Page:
In my previous post I described how you could use the Autodesk.AutoCAD.Runtime.IExtensionApplication interface to implement initialization code in your .NET module. Building on this, we're now going to look at how use of the Autodesk.AutoCAD.Runtime.IExtensionApplication interface can also allow you - with very little effort - to optimize the architecture of your managed modules for faster loading into AutoCAD.
First some information from the "Using .NET for AutoCAD documentation" (which is available in the ObjectARX Developer's Guide on the ObjectARX SDK):
When AutoCAD loads a managed application, it queries the application's assembly for an ExtensionApplication custom attribute. If this attribute is found, AutoCAD sets the attribute's associated type as the application's entry point. If no such attribute is found, AutoCAD searches all exported types for an IExtensionApplication implementation. If no implementation is found, AutoCAD simply skips the application-specific initialization step.
In addition to searching for an IExtensionApplication implementation, AutoCAD queries the application's assembly for one or more CommandClass attributes. If instances of this attribute are found, AutoCAD searches only their associated types for command methods. Otherwise, it searches all exported types.
The samples that I've shown in this blog - and most of those on the ObjectARX SDK - do not show how you can use the ExtensionApplication or CommandClass attribute in your code, as it's not essential to implement them for your application to work. But if you have a large .NET module to be loaded into AutoCAD, it might take some time for AutoCAD to check the various objects in the assembly, to find out which is the ExtensionApplication and which are the various CommandClasses.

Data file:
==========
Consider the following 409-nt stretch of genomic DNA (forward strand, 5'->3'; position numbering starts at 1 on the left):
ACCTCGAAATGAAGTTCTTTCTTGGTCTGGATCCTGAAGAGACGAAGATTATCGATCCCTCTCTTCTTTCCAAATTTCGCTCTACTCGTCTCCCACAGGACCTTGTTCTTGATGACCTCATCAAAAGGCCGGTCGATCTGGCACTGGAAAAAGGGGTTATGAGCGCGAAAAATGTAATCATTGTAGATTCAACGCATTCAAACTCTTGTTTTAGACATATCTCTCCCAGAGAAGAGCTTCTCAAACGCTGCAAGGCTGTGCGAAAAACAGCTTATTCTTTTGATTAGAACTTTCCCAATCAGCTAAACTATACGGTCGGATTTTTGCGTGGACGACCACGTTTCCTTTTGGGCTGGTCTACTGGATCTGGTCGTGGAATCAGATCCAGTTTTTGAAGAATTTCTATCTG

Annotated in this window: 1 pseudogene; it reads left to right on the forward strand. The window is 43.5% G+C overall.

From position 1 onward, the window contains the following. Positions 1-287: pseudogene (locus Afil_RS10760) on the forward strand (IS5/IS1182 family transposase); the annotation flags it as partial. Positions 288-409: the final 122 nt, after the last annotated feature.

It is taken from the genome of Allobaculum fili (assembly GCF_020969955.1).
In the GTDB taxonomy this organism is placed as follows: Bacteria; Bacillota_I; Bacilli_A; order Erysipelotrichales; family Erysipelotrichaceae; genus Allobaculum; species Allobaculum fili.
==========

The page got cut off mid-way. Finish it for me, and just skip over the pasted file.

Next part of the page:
The attributes you need to implement are very straightforward:
These assembly-level attributes simply tell AutoCAD where to look for the various objects it will otherwise need to identify by searching. Here's some more information from the documentation on the use of these attributes:
The ExtensionApplication attribute can be attached to only one type. The type to which it is attached must implement the IExtensionApplication interface.
A CommandClass attribute may be declared for any type that defines AutoCAD command handlers. If an application uses the CommandClass attribute, it must declare an instance of this attribute for every type that contains an AutoCAD command handler method.
While optimizing yesterday's code to reduce load-time, I also changed the structure slightly to be more logical. The above attributes also take classes within a namespace, so I decided to split the initialization code (the "Initialization" class) away from the command implementations (the "Commands" class), but keeping them both in the same ("ManagedApplication") namespace.
And here's the code...
public class Initialization
public void Initialize()
Editor ed =
ed.WriteMessage("Initializing - do something useful.");
public void Terminate()
public class Commands
public void Test()
Editor ed =
ed.WriteMessage("This is the TST command.");
Public Class Initialization
Public Sub Initialize() Implements _
Dim ed As Editor = _
ed.WriteMessage("Initializing - do something useful.")
Public Sub Terminate() Implements _
Public Class Commands
Public Sub Test()
Dim ed As Editor = _
ed.WriteMessage("This is the TST command.")